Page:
unsigned int TileOverlap,
unsigned int PreferedTileSize,
char *CArgName,
unsigned int NextPlaneUpdate);
User kernel argument object type

A user kernel argument object type is either a flag built from a set of basic user kernel argument properties or a pre-defined name.

***Names built as a flag from user kernel argument properties***

The set of pre-defined properties which can be OR'ed (|) together is:

O_IN, O_NIN : Is an input or not an input

O_OUT, O_NOUT : Is an output or not an output

O_BUFF, O_NBUFF : Is a buffer or not a buffer

O_TILED, O_NTILED : Is tiled or not. When not tiled, the whole data plane is accessible in shared level 1 memory. For example, a 2D convolution has one argument that is tiled (the input data) and another one that is not tiled (the coefficients)

O_ONETILE, O_NONETILE : A buffer property. When ONETILE is set, a buffer of dimension WxH will be given only the dimension of a tile whose size is proportional to the size of the tiles generated for the other kernel arguments.

O_DYNTILE, O_NDYNTILE : A buffer property. When O_DYNTILE, the height if tiling orientation is horizontal or the width if orientation is vertical, of the buffer will be adjusted to the number of tile computed by GAP8 auto-tiler. This is useful when a dynamic buffer is needed to implement a reduction phase after a result has been computed for each tile independently and final result must be obtained combining all these results into a single one. Usually the declared W or H is the one of another user kernel input and the auto-tiler adjusts it.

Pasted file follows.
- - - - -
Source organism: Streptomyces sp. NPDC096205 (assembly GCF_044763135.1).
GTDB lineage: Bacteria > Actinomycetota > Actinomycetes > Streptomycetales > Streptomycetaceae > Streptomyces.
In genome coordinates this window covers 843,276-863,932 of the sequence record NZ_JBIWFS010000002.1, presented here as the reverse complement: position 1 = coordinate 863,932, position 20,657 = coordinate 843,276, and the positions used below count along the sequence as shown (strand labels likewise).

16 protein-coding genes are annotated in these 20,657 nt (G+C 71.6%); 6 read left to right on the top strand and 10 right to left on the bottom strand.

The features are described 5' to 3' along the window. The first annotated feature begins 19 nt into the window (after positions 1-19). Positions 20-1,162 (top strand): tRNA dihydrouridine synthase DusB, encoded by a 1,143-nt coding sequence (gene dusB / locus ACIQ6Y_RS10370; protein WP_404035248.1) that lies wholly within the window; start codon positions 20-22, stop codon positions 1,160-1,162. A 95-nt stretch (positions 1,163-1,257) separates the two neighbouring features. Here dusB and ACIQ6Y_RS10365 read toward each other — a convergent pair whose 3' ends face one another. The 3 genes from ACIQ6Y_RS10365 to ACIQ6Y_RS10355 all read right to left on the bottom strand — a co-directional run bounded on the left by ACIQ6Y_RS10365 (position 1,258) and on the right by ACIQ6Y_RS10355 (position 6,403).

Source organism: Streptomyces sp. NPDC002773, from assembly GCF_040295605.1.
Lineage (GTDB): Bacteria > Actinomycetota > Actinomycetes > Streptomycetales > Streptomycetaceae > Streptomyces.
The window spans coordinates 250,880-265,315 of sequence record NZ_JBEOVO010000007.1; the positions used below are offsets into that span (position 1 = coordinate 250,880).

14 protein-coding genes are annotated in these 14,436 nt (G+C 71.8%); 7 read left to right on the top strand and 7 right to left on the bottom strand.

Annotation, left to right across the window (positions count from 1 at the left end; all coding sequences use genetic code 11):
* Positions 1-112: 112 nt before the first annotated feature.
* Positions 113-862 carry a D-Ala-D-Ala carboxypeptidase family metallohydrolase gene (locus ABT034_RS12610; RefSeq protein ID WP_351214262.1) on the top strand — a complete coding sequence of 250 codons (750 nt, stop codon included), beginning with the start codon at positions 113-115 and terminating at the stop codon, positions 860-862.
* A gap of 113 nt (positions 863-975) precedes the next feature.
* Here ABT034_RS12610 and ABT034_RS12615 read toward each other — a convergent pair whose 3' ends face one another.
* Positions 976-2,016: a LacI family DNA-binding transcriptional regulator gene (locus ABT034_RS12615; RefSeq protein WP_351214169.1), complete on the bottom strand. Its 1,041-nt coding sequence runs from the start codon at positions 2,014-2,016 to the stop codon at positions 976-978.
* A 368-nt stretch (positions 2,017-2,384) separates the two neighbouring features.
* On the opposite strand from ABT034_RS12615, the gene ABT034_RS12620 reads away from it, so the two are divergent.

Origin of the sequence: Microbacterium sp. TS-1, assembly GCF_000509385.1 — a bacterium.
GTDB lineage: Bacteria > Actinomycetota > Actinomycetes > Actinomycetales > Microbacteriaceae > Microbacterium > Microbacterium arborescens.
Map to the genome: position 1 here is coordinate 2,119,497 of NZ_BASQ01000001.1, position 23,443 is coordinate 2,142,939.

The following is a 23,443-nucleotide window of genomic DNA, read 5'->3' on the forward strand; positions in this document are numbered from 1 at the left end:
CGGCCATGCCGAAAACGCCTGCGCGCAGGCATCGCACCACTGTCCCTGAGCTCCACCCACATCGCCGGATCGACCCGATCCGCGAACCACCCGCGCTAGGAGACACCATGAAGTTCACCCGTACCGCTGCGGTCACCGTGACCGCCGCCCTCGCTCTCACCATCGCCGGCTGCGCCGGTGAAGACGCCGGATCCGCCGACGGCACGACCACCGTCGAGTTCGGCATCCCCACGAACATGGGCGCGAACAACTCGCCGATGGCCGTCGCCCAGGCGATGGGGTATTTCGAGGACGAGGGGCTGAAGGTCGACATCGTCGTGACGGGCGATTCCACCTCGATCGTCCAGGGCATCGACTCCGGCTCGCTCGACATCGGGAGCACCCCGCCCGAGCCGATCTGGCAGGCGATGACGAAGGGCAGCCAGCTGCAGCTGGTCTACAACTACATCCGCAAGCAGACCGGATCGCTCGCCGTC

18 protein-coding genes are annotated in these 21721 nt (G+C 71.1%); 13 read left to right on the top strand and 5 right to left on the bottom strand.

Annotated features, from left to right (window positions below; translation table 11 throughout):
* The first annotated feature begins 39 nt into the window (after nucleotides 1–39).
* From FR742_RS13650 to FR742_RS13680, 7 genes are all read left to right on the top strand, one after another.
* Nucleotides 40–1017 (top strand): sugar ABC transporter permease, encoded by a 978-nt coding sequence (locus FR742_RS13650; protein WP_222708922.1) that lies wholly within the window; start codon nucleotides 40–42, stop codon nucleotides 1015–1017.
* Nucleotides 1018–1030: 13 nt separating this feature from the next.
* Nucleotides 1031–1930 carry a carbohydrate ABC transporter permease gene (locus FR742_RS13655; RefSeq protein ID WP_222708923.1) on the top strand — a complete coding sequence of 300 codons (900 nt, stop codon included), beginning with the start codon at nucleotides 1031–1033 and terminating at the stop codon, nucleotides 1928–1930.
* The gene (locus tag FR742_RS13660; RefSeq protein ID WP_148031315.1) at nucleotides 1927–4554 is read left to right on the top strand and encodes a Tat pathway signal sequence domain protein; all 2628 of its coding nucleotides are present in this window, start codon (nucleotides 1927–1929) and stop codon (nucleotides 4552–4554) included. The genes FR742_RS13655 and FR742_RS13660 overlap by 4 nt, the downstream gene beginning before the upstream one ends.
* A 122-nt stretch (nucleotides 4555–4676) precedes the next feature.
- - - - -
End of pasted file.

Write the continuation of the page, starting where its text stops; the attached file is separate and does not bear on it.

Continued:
O_DB, O_NDB : Argument is double or triple buffered in L1 memory, or it is not multi-buffered

O_L2DB, O_NL2DB : Argument home location is an external memory and is double or triple buffered in level 2 memory, or it is not an external memory

O_3D, O_N3D : Argument has 3 dimensions or not

O_4D, O_N4D : Argument has 4 dimensions or not (note that a 4D argument is also a 3D one)

For example, O_IN|O_DB|O_L2DB|O_4D is an input pipelined in level 1 memory and in level 2 memory whose home location is external memory. Its dimension is 4.

***Pre-defined names***

The diagrams below summarize the set of pre-defined names.

Pre-defined names

For example OBJ_IN_DB_L2DB_4D is an input pipelined in level 1 and in level 2 memory whose home location is external memory. It's dimension is 4.

User kernel argument width and height

A pair of unsigned ints specifying the dimension of the data plane.

User kernel argument item size

An unsigned int specifying the size in bytes of the data plane elementary data type.

User kernel argument tile overlap

An unsigned int capturing the amount of overlap between two adjacent tiles. This is useful in case an output is computed as a function of a point in the input data plane and its neighborhood. If to compute an output you need inputs at a maximum distance K from the point of computation then 2 adjacent tiles should overlap by at least 2*K points.

Tile overlap example
User kernel argument constraints